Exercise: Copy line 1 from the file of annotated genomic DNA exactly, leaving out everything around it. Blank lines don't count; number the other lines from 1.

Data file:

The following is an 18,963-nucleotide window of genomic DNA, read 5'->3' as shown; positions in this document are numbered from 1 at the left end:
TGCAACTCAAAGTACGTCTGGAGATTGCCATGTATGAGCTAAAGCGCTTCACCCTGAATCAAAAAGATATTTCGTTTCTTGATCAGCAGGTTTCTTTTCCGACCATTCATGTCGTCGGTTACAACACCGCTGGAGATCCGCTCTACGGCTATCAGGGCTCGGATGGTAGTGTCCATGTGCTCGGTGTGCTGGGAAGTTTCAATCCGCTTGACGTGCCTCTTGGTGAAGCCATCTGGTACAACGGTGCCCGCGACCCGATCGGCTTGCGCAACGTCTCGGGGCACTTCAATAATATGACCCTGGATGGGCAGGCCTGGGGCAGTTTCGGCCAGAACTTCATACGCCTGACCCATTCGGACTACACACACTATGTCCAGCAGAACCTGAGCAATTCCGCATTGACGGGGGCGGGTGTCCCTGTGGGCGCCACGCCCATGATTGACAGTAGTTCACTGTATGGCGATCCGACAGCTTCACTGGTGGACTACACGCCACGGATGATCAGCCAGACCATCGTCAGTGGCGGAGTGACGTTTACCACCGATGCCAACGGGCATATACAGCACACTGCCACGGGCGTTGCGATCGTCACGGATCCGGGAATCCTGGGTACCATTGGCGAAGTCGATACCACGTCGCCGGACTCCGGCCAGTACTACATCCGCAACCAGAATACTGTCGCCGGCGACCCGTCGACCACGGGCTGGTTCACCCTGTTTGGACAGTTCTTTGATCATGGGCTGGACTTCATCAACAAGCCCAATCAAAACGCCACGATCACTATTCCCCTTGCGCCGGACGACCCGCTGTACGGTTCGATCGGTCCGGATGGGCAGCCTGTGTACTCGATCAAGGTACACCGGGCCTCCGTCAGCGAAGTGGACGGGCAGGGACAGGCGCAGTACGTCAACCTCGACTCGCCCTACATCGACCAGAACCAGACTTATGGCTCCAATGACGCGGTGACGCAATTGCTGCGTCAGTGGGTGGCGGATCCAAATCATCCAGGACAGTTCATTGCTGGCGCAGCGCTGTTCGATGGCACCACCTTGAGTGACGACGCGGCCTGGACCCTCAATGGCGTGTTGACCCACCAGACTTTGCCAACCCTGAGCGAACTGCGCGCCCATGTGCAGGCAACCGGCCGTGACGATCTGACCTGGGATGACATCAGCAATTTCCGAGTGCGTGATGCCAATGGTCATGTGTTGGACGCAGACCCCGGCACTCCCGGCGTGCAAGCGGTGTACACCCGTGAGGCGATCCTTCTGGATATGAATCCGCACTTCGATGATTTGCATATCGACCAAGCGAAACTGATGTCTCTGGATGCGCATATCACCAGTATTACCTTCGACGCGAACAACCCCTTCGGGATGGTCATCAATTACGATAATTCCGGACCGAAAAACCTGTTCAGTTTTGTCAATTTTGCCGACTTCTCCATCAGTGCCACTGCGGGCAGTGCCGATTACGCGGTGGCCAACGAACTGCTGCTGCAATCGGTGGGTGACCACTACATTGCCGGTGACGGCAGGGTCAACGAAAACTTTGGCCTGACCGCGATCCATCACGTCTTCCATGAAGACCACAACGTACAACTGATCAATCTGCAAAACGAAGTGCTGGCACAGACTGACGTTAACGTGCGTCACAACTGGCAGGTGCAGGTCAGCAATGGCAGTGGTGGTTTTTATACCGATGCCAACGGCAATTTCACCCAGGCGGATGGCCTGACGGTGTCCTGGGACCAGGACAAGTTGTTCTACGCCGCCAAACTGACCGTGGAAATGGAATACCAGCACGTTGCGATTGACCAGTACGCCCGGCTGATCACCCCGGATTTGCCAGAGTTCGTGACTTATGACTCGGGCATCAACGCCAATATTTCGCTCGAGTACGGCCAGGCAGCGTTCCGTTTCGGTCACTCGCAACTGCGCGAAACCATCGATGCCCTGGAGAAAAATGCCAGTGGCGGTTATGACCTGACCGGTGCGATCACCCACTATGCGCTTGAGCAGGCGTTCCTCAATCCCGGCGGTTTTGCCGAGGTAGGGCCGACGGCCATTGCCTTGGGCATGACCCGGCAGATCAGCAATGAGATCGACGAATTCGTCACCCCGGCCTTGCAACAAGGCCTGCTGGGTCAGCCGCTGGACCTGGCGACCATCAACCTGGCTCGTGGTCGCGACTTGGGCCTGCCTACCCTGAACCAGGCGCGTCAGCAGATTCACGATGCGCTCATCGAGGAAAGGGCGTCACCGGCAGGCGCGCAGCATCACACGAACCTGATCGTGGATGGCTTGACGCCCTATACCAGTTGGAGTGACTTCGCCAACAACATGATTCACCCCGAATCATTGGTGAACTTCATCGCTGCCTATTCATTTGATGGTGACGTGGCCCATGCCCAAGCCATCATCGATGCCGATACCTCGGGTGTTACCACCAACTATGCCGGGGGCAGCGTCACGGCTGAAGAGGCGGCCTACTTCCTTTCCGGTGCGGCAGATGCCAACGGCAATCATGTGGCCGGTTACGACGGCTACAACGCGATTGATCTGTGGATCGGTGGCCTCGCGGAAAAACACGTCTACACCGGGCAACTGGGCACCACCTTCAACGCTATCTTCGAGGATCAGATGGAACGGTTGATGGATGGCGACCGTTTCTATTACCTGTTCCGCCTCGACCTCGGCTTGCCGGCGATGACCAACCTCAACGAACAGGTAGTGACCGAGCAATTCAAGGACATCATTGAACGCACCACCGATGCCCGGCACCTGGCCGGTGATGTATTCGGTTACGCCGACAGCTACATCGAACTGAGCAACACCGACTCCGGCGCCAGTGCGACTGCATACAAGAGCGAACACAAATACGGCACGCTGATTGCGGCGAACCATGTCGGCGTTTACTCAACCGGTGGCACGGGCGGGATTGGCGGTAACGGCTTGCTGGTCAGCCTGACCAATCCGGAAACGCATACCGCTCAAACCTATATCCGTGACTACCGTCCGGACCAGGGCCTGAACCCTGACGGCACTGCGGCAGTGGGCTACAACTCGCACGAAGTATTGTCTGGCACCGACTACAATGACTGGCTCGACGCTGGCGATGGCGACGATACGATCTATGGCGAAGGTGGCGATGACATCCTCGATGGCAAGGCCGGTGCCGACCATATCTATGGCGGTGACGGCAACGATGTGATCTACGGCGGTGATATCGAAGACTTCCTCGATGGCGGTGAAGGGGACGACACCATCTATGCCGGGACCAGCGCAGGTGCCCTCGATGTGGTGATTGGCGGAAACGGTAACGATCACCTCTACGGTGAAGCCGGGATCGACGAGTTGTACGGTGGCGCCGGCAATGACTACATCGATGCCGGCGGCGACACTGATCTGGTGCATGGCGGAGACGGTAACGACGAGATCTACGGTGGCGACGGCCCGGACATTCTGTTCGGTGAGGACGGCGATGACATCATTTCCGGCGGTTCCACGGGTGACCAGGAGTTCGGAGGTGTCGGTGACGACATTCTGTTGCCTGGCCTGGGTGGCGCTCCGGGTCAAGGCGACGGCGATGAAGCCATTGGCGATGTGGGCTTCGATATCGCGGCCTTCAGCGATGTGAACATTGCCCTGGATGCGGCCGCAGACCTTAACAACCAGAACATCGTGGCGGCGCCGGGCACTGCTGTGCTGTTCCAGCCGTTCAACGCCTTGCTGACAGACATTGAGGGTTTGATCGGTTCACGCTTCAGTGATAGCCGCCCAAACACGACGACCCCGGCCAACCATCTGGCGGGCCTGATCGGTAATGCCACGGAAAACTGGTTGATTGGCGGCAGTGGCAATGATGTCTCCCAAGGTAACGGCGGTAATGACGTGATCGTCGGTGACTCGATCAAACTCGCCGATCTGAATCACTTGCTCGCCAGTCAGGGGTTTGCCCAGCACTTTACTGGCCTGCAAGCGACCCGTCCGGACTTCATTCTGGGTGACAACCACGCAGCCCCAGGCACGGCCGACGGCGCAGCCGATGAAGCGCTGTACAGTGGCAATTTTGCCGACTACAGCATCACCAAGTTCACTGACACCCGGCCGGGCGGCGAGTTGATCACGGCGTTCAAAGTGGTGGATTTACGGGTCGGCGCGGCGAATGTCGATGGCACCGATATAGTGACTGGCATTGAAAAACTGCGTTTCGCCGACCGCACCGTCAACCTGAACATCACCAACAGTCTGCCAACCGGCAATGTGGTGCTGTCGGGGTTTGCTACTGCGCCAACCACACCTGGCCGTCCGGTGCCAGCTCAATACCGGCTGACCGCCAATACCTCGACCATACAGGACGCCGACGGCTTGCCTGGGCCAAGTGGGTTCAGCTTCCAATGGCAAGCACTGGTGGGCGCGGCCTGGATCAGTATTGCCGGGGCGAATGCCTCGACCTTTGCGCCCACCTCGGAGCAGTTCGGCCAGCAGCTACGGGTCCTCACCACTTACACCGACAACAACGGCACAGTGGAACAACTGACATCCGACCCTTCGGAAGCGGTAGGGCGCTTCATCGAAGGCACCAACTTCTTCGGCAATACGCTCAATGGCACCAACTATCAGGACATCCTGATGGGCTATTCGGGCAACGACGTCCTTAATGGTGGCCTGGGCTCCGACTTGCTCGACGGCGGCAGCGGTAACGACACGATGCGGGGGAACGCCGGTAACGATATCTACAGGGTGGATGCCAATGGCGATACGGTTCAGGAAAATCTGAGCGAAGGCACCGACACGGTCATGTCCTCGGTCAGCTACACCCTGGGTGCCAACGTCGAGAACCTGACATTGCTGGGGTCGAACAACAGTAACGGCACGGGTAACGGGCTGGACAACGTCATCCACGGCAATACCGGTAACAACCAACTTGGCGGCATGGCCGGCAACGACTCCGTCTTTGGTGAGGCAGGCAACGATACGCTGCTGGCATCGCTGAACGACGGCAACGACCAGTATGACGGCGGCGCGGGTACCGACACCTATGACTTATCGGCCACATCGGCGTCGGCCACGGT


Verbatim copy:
The following is an 18,963-nucleotide window of genomic DNA, read 5'->3' as shown; positions in this document are numbered from 1 at the left end: